Post-classical history

Novgorod

An independent city-republic in northwestern Russia (1136-1478), subsequently incorporated into the principality of Muscovy. As an important Orthodox power and overlord of pagan peoples, Novgorod was one of the main opponents of the German, Danish, and Swedish crusades in the eastern Baltic region.

The town of Novgorod developed toward the middle of the tenth century as a northern outpost of the Kievan state, serving as the traditional residence of the Kievan prince’s eldest son until 1136. By this time the Novgorodians had expanded their territory from the region south of Lake Ladoga as far as the Arctic Ocean and the Urals in search of furs, for which there was a growing demand in western Europe. In 1136 Novgorod’s powerful boyars (aristocrats), who dominated the fur trade, broke loose from the control of Kiev and established a city republic, by expelling the prince appointed from Kiev, in order, henceforth, to elect and dismiss its princes from among members of the Ryurikid dynasty.

The Russians of Novgorod were Christianized from Byzantium around the year 1000, but Finnic and other ethnic minorities on the periphery, such as the Votians and Ingrians (Izhorians) in the west and the Karelians in the north, were allowed to retain their traditional religions. Before the Baltic Crusades there was seemingly no well- defined border between these peoples and other Finnic and Baltic tribes to the west, from which Novgorod was occasionally able to exact tribute. Novgorod’s main outpost in the southwest was the important town of Pskov, located south of Lake Peipus (Russ. Chudskoe ozero). With an extensive hinterland of its own bordering on the principality of Polotsk, Pskov often aspired to independence but was dependent on Novgorod in critical situations.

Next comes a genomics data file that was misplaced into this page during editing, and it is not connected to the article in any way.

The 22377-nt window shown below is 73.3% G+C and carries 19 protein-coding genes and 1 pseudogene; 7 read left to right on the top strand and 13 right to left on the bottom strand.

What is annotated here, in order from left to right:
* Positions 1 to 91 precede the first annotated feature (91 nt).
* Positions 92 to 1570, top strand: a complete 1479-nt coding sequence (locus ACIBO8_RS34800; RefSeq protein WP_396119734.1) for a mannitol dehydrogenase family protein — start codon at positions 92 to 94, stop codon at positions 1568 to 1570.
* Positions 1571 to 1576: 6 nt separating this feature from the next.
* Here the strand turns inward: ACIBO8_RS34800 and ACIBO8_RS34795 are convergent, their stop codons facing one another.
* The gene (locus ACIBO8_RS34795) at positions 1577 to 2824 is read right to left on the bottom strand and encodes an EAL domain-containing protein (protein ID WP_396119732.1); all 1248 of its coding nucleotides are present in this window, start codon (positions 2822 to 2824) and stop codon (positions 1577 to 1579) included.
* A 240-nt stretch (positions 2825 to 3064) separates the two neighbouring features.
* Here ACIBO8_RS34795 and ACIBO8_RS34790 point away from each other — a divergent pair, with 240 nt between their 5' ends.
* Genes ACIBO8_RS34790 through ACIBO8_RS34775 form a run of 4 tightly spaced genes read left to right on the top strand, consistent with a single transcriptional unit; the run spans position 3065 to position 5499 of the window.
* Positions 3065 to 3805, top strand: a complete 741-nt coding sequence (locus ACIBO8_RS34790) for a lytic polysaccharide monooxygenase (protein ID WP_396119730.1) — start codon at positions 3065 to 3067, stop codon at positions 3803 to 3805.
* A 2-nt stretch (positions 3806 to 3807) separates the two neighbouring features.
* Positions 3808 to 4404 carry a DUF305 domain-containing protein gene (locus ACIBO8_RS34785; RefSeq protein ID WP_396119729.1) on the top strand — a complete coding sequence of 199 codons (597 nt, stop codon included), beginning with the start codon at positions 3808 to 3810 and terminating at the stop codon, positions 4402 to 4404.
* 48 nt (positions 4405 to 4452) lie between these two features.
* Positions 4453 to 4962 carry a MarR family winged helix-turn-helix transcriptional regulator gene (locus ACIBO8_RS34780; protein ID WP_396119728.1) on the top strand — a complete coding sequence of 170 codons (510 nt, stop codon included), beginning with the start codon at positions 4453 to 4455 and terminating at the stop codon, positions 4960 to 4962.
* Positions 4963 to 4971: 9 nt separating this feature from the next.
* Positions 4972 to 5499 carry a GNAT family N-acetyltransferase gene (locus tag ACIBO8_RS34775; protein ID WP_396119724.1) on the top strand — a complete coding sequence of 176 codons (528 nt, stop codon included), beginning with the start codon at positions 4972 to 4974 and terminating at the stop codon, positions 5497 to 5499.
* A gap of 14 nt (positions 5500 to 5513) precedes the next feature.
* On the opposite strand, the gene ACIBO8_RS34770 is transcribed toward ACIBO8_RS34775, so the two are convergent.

The Baltic Crusades touched Novgorodian spheres of interest on three fronts. The first was north of the Gulf of Finland, where from the 1140s Swedish and Danish crusaders were attempting to extend Latin Christianity still further east. The second was the southern shore of the Gulf of Finland, where Danes were active among the Estonians from the 1170s onward. The third front opened up to the southwest, when the German mission in Livonia began to expand from the 1190s, later supported by military power after the formation of the Order of the Sword Brethren. At first the German mission came into contact with the princes of Polotsk on the river Düna (Russ. Dvina), but as it turned its attention further northeast to the Estonian tribes, it also reached Novgorod’s sphere of interest.

The early mission in this region often met with sympathy and a certain amount of collaboration from the Russians, who at the time found the rise of Lithuania more threatening. As late as 1236 Pskovites fought side by side with the Sword Brethren against the Lithuanians in the disastrous battle at Saule. By then Pope Gregory IX, wishing to force the Russians to accept church union, had called the Sword Brethren to account for collaborating with the “heretical” Russians. After the Sword Brethren were replaced by the Teutonic Order, Gregory issued a number of crusading bulls that directly or indirectly targeted Novgorod. As a result the Swedes attacked Novgorodian territory from Finland but were defeated on the Neva in July 1240. In 1241 the combined armies of the Danes and the Teutonic Order managed to conquer both Pskov and Kopor’e before being routed by the Novgorodians under the young prince Alexander Yaroslavich (Nevskii) on the ice of Lake Peipus in April 1242. Confronted with these setbacks and the sudden threat from the Mongols, Pope Gregory’s successor, Innocent IV, reversed papal policy, trying instead to involve the Orthodox Russians in the crusading movement by targeting the Mongols. This policy, however, proved difficult to implement, and in the 1250s Pope Alexander IV began once more to authorize crusades against Novgorod.